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Uploaded 11/18/2016

Expedition 50/51 Launches to Space Station

The Expedition 50/51 crew, including NASA astronaut Peggy Whitson, launched aboard a Soyuz spacecraft from the Baikonur Cosmodrome in Kazakhstan Nov. 17 eastern time, to begin a two-day flight to the International Space Station. Whitson, Oleg Novitskiy of the Russian space agency Roscosmos and Thomas Pesquet of ESA (European Space Agency) are scheduled to join Expedition 50 commander Shane Kimbrough of NASA and Roscosmos cosmonauts Sergey Ryzhikov and Andrey Borisenko, who all have been aboard the orbiting laboratory since October. Whitson will assume command of the station in February – making her the first woman to command the space station twice. Whitson and her Expedition 50 crewmates are scheduled to return to Earth next spring. Also, the Supermoon shines bright, Newman participates in Operation IceBridge, and the advanced weather satellite mission is previewed.

TRANSCRIPT

Expedition 50/51 Launches to Space Station

The Expedition 50/51 crew, including NASA astronaut Peggy Whitson, launched aboard a Soyuz spacecraft from the Baikonur Cosmodrome in Kazakhstan Nov. 17 eastern time, to begin a two-day flight to the International Space Station. Whitson, Oleg Novitskiy of the Russian space agency Roscosmos and Thomas Pesquet of ESA (European Space Agency) are scheduled to join Expedition 50 commander Shane Kimbrough of NASA and Roscosmos cosmonauts Sergey Ryzhikov and Andrey Borisenko, who all have been aboard the orbiting laboratory since October. Whitson will assume command of the station in February – making her the first woman to command the space station twice. Whitson and her Expedition 50 crewmates are scheduled to return to Earth next spring.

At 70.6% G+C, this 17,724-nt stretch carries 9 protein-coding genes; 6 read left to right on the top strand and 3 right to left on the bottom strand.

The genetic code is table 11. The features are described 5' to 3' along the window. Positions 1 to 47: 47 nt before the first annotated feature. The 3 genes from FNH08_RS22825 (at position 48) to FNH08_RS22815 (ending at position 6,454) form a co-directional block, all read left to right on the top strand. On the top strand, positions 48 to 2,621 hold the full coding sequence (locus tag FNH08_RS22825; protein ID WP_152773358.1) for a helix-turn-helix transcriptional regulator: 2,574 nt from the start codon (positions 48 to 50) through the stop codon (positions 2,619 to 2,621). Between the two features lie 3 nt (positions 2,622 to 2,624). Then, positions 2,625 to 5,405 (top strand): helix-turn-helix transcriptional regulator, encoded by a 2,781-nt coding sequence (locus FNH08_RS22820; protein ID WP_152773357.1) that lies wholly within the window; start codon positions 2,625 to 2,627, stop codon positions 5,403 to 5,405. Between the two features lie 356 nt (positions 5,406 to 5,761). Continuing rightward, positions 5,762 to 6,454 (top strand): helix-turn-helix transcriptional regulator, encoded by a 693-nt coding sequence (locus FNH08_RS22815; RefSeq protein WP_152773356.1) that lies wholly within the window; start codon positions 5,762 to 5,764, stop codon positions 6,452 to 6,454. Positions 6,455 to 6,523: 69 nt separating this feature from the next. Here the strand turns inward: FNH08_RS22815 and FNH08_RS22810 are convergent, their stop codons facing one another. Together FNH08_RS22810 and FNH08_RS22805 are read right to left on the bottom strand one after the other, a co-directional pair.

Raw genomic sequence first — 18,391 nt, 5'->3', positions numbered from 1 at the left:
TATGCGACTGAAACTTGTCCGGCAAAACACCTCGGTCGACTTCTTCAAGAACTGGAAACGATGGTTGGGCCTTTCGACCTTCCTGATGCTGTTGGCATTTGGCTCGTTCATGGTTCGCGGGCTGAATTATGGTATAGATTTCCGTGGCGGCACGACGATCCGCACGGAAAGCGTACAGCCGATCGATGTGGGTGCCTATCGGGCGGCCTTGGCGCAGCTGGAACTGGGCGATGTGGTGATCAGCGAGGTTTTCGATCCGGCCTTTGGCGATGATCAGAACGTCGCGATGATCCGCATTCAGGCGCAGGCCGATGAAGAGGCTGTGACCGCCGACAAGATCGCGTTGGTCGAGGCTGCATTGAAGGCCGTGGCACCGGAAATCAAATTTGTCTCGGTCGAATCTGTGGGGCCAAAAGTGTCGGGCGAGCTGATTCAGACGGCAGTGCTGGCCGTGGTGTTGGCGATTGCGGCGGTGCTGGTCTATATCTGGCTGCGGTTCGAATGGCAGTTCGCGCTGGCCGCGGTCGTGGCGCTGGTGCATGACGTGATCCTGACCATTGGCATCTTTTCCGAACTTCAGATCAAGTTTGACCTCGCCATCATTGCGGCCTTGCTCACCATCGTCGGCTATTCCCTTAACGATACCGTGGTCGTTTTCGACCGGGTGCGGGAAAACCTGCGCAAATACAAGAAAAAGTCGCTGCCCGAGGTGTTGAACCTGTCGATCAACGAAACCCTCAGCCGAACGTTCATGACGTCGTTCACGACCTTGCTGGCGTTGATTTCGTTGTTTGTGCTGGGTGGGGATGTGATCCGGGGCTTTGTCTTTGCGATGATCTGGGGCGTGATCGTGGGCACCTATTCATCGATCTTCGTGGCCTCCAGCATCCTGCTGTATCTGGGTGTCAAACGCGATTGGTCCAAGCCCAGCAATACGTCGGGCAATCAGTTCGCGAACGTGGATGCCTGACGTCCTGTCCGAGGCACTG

Supermoon Shines Bright

On Nov. 14, several days before the launch of Expedition 50, there was something other than a rocket taking center stage in the skies above the Baikonur Cosmodrome – and other places around the world. The closest supermoon to Earth since 1948, rose majestically in Kazakhstan, above the Soyuz spacecraft as it sat, poised for liftoff, on the launch pad. A supermoon, which can appear up to 14 percent bigger and 30 percent brighter, occurs when the moon’s orbit is closest, or at perigee, to Earth. This was the only supermoon this year to be completely full. The next time a supermoon comes this close to Earth won’t be until 2034.

Newman Participates in Operation IceBridge

NASA Deputy Administrator Dava Newman was in Punta Arenas, Chile, to participate in airborne science flights, scheduled Nov. 17-19 over Antarctica, as part of NASA’s Operation IceBridge. IceBridge, a six-year NASA mission, is the largest airborne survey of Earth’s polar ice ever flown. It will yield an unprecedented three-dimensional view of Arctic and Antarctic ice sheets, ice shelves and sea ice to better understand connections between polar regions and the rapidly changing features of our global climate system. IceBridge studies annual changes in thickness of sea ice, glaciers and ice sheets. IceBridge flights are conducted in March through May over Greenland and October through November over Antarctica.

Advanced Weather Satellite Mission Previewed

On Nov. 17-18, officials from NASA and the National Oceanic and Atmospheric Administration (NOAA), participated in several media events at Kennedy Space Center, in Florida to preview the launch and mission of GOES-R, the first spacecraft in a new series of NASA-built advanced geostationary weather satellites for NOAA. GOES-R is set to launch into orbit aboard a United Launch Alliance Atlas V rocket on Nov. 19, from nearby Cape Canaveral Air Force Station. Once in orbit, GOES-R will be known as GOES-16 and provide images of weather patterns and severe storms as regularly as every five minutes or as frequently as every 30 seconds. These images can be used to aid in weather forecasts, severe weather outlooks, watches and warnings, lightning conditions, maritime forecasts, and aviation forecasts. It also will assist in longer term forecasting, such as in seasonal predictions and drought outlooks.

And that’s what’s up this week @NASA.

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